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Bread makes me happy. Garlic bread makes me happier. Individual garlic bread makes me even happier than that, but individual garlic bread that is braided makes me happiest of all. They hit all of the food points that make me nearly weepy*. You have a.) bread, b.) extra tasty bread, c.) cute bread, and d.) cute bread to the fiftieth power.
*I cannot be the only person who starts feeling a little teary over food they love. Come on. Somebody say it’s not just me…
Everyone loves individual servings. It’s like when you were a kid and you scraped together enough money to buy your own comic book or candy bar when your mom was grocery shopping. Remember how excited you got when the clerk put it in a bag by itself and handed it to you*? It was better than playing grown-up. You had arrived.
*Again, this isn’t just me, right?
Now, when I’m given an single serving size anything -bread, custard, cake (ooooh, cute little cake- not to be confused with cupcake), cornish game hen, or whatnot- I feel like I’m a kid again. So what is about individual servings that does it?
Theorizing about marginally useless stuff is one of my specialties, so I’ve given this some thought. It’s about feeling like someone took trouble to please you. When you get that perfectly-sized-for-one item, you feel like one of a kind. It seems like it was made just for you: like someone wants to make you happy. It feels like love.
There’s nothing wrong with buffet or family style meals; they’re what we serve here every night. But this is the little touch that says to each child, “I love you. This is for you and you alone. You are special.” That is always a good thing.
Do you want to make someone feel loved tonight? Put one of these tender, golden-brown, garlic and herb brushed braids next to their plate and watch their face light up. The day’s burdens ease a bit, the tension melts away like warm butter on hot bread, and the conversation flows just a bit more easily.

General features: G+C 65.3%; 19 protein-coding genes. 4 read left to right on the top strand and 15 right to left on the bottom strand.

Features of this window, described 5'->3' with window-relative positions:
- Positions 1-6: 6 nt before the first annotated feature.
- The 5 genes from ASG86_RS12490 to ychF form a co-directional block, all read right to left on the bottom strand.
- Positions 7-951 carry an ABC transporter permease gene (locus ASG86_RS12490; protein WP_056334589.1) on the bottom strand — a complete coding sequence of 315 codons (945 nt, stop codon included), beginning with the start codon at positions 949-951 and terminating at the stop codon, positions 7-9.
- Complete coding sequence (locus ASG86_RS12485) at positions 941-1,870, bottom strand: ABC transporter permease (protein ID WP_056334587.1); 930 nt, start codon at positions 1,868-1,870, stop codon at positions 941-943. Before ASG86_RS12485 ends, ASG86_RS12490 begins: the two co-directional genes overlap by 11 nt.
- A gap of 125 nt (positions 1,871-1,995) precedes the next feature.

Individual Garlic BraidsRate Recipe
- 4 cups 1 pound, 1 ounce, by weight all-purpose flour
- 2 cups 11 1/2 ounces, by weight semolina flour
- 3 teaspoons SAF or instant yeast
- 3 teaspoons kosher salt
- 4 tablespoons sugar or non-diastatic malt powder
- 4 tablespoons extra virgin olive oil
- 2 cups 16 ounces, by weight or volume lukewarm water
- 1/3 cup extra virgin olive oil
- 3/4 teaspoon granulated garlic or 1 clove fresh garlic, minced
- 1 teaspoon dried Italian seasonings
To Mix Dough By Hand:
- Add all ingredients except oil, garlic, and seasonings to a large mixing bowl and stir together with a sturdy wooden spoon until you form a shaggy but cohesive dough. Let the dough rest for 30 minutes, covered with a clean towel. Turn out onto a lightly floured counter top and knead until smooth and elastic, about 10 minutes. Transfer dough to a clean bowl, cover with a damp towel and let rise in a warm, draft-free place until doubled in size, about 2 hours.
To Mix Dough By Stand Mixer:
- Add all ingredients except the oil, garlic and seasonings to the work bowl of your stand mixer fitted with the dough hook. Turn mixer onto the lowest setting and mix until a shiny, elastic dough forms. Remove the bowl from the mixer, cover the bowl with a damp towel and let rise in a warm, draft-free place until doubled in size, about 2 hours.
To Mix Dough By Bread Machine:
- Add all ingredients except the oil, garlic and seasonings to the pan of your bread machine that has been fitted with the dough paddle(s). Set the bread machine on the dough setting and press start. When the cycle is completed, proceed with shaping…
To Shape the Dough:
- Turn the dough out onto a clean surface and form into a neat mass. Divide into 3 equally sized pieces. Divide each of those pieces in half. This will give you 6 pieces all together. Cover all but one piece with a tea towel.
- Divide that one piece into 3 equally sized pieces.
- Roll each piece lightly with the hands to form a rope between 10 and 12 inches long. Repeat with the other two pieces so that you have 3 ropes of roughly equal length. Line them up in parallel with the ends facing you.